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The preceding article was solely written by the author named above. Any views and opinions expressed are not necessarily shared by Questions or concerns about the preceding article can be directed to the author or posted as a comment below.

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  • Amanda McDaniel

    Amanda McDaniel

    July 26th, 2013 at 4:08 AM

    If I am a parent enrolling my child in a clinical trial, believe me, I am going to want to know everything that there is to know before I let her do it. I am so surprised when I read that there are many parents who do not raise concerns, I guess because they are intimidated by the doctors or the medical setting? I guess I understand those feelings, but I would want to know that everyone involved has educated me and that I have educated myself about the study and the dnagers and complications that could arise as a result.

  • clint


    July 27th, 2013 at 4:46 AM

    These are clinical trials that many families are putting all of their faith and trust in. They believe that this could be the one thing that could save their child and so they are willing to go with it full steam ahead often without all of the information, or most likely going ahead with it believing about it what they want to believe. I think that families who are placed in these situations will often delude themselves about what the outcomes will be, not because they haven’t been given the information but because for many of them this is their last chance to see improveemnt or a cure for a family member. They have to try as I think any of us would have to try, and I don’t think that there is any fault here, other than maybe we gloss over the potential side effects when are looking for something that could be a miracle.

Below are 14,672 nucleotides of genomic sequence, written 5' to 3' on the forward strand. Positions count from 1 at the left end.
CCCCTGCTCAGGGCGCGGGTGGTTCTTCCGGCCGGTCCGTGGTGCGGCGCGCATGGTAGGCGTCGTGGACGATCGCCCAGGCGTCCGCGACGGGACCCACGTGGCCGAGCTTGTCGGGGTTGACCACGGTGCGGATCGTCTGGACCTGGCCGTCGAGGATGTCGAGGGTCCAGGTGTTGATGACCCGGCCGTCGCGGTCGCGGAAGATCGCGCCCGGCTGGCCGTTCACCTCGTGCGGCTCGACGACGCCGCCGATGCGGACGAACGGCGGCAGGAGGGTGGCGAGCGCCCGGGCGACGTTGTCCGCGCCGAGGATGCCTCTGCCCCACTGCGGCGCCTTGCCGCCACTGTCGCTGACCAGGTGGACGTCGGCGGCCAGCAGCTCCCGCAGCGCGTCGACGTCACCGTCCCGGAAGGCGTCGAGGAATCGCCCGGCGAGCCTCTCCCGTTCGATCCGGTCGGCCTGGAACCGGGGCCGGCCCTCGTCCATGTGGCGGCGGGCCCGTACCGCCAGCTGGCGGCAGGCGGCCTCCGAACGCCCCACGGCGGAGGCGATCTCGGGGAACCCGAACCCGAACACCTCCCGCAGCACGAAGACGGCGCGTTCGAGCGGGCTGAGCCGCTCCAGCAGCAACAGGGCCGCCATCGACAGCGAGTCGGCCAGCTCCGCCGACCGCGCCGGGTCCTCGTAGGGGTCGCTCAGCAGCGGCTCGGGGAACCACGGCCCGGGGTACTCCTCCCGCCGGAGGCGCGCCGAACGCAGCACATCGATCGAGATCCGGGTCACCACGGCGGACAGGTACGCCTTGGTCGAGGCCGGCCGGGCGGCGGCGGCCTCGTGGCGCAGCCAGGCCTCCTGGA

• Kyla


    July 29th, 2013 at 4:41 AM

    I think that with real people and the medical community there is always this disconnect, and even more so between those doctors who lack that bedside manner and are just looking at things from a scientific and research point of view. They of course care about the families’ feelings, but they are more concerned with how the drugs and the program is going to work, and maybe this is where there is some communication breakdown.

  • Matt M

    Matt M

    May 6th, 2015 at 9:46 AM

    It is important to keep parents informed through every step of the process when their children are involved in clinical research. I agree that when dealing with children and their parents, a more personal approach should be taken. These volunteers are not simply statistics, they are people who will respond and react to how they are treated at all times throughout clinical research. They are volunteering their time to contribute in clinical research, and as such, should be accommodated and treated with care and respect. It is important to obtain results and analyze potential new treatments, but this need for results should not eliminate the humanity that is involved in treating people for their conditions, especially when it comes to children.